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Grapefruit & Effectiveness of Birth Control

By Rachel Nall ; Updated August 14, 2017

When you take birth-control pills to prevent pregnancy, you rely on their consistent effectiveness. However, certain foods and medications can compromise that effectiveness. One such food is the grapefruit. Knowing how the grapefruit could affect your birth-control pills can help you continue to prevent an unwanted conception.


When a person consumes a grapefruit, the grapefruit causes a decrease in CYP3A levels in the intestine, according to the University of Arizona's Center for Education and Research on Therapeutics. Your body needs this enzyme to metabolize certain medications, including birth-control pills. This means that grapefruit can affect the level to which your body metabolizes the active ingredients in birth-control pills.


Grapefruit, commercially processed grapefruit juice and fresh-squeezed grapefruit juice can increase the potency of certain medications, increasing their availability in the bloodstream, according to Go Ask Alice, a health and wellness resource from Columbia University. This increases the possibility for harmful side effects. For example, grapefruit can block the breakdown of estrogen in the body, according to HealthZone, a Canadian health and wellness website. This can increase the risk for blood clots, particularly if a woman has other complicating factors, such as a previous history of deep vein thrombosis.


Because grapefruit is a member of the citrus fruit family, many may believe that other citrus fruits, such as oranges or pineapples, could be harmful as well, according to Go Ask Alice. However, these fruits do not contain as much of the compound that decreases the CY3PA levels — and thus do not present a danger to your birth-control pill’s effectiveness. However, some other citrus fruits — such as limes, Seville oranges and pomelos — may affect the effectiveness of other medications, HealthZone cautions.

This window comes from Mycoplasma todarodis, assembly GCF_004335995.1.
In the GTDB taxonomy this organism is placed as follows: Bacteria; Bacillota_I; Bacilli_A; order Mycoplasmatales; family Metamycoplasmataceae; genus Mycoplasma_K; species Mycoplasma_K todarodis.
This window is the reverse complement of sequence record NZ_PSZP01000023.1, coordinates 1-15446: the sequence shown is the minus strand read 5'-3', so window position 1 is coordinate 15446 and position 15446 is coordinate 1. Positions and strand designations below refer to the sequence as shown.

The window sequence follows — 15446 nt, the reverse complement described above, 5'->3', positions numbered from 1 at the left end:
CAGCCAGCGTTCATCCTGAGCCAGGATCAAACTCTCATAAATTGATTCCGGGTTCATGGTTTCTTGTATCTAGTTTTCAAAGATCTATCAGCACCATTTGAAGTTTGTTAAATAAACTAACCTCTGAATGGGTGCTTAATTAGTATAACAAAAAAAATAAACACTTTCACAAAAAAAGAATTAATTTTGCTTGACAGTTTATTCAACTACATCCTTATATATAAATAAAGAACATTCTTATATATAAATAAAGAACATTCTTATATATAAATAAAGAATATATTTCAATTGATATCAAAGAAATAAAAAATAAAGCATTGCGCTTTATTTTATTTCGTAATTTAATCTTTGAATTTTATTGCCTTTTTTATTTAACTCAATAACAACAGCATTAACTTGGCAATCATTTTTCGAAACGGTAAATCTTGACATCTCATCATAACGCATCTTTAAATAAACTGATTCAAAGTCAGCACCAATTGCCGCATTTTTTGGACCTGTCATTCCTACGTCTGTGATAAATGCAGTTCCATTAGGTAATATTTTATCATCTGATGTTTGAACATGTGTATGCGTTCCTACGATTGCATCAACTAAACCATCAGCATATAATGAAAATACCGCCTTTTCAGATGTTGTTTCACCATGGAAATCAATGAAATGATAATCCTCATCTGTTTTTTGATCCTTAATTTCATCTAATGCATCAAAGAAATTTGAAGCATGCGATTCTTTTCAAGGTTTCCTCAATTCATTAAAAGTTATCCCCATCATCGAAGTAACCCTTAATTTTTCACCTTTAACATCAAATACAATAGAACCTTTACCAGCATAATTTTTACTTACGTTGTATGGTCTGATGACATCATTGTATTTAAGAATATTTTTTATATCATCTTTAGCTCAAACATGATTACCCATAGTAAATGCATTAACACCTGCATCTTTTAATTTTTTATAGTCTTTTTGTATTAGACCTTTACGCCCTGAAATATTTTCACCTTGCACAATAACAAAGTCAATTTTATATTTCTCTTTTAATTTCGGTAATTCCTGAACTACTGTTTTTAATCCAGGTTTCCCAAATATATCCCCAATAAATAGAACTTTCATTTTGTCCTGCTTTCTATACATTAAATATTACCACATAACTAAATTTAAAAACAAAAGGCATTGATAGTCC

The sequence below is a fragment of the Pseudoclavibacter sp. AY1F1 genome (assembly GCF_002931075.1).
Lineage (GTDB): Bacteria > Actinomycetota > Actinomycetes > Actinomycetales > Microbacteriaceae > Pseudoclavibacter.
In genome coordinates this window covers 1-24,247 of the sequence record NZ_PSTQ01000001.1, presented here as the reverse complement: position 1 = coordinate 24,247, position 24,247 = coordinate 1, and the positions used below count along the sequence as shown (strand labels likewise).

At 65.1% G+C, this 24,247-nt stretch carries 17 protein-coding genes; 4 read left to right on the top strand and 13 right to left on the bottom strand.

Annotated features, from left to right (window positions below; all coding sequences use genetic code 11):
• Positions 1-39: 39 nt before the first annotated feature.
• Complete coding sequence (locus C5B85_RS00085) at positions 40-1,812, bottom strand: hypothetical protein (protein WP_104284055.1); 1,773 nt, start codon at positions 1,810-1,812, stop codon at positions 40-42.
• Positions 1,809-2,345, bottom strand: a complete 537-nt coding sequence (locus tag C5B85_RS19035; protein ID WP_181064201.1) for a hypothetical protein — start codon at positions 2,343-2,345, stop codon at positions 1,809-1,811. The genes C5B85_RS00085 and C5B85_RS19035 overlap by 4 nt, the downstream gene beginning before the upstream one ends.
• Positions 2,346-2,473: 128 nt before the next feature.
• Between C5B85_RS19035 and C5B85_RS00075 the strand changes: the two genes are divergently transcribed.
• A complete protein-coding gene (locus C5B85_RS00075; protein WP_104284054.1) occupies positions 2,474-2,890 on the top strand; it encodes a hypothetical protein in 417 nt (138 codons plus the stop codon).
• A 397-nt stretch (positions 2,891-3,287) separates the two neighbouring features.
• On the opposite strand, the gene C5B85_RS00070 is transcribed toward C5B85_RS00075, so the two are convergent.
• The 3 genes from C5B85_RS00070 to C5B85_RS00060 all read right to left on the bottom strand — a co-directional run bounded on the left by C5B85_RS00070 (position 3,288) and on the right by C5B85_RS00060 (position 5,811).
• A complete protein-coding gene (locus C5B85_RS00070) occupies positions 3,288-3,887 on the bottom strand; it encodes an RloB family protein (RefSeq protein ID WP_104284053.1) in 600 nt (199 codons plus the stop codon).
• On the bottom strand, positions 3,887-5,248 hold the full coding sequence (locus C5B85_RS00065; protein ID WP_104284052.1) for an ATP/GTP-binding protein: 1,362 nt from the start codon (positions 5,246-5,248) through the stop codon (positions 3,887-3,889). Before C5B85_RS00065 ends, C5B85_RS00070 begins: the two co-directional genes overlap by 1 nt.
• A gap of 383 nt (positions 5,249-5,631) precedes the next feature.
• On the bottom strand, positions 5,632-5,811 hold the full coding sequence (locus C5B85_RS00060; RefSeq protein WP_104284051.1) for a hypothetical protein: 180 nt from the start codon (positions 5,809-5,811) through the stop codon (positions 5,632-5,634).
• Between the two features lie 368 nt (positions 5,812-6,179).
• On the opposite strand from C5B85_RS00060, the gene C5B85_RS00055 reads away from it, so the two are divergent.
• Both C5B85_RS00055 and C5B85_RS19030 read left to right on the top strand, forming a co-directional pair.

Avoiding grapefruit while taking birth-control pills can help to prevent drug interactions from occurring, according to the People’s Pharmacy. However, if you enjoy grapefruit and are not prepared to give it up, your doctor may be able to prescribe a birth-control pill that does not contain estrogen. Discuss this with your doctor to determine positives and negatives associated with switching birth-control pills.


Drinking grapefruit juice and taking birth-control pills can increase the level of estrogen circulating in your bloodstream, according to the People’s Pharmacy. Higher levels of estrogen also are associated with a long-term effect: an increased risk of developing breast cancer. While the occasional glass of grapefruit juice or grapefruit is not likely to have this harmful of an effect, continued interaction can increase your risk.

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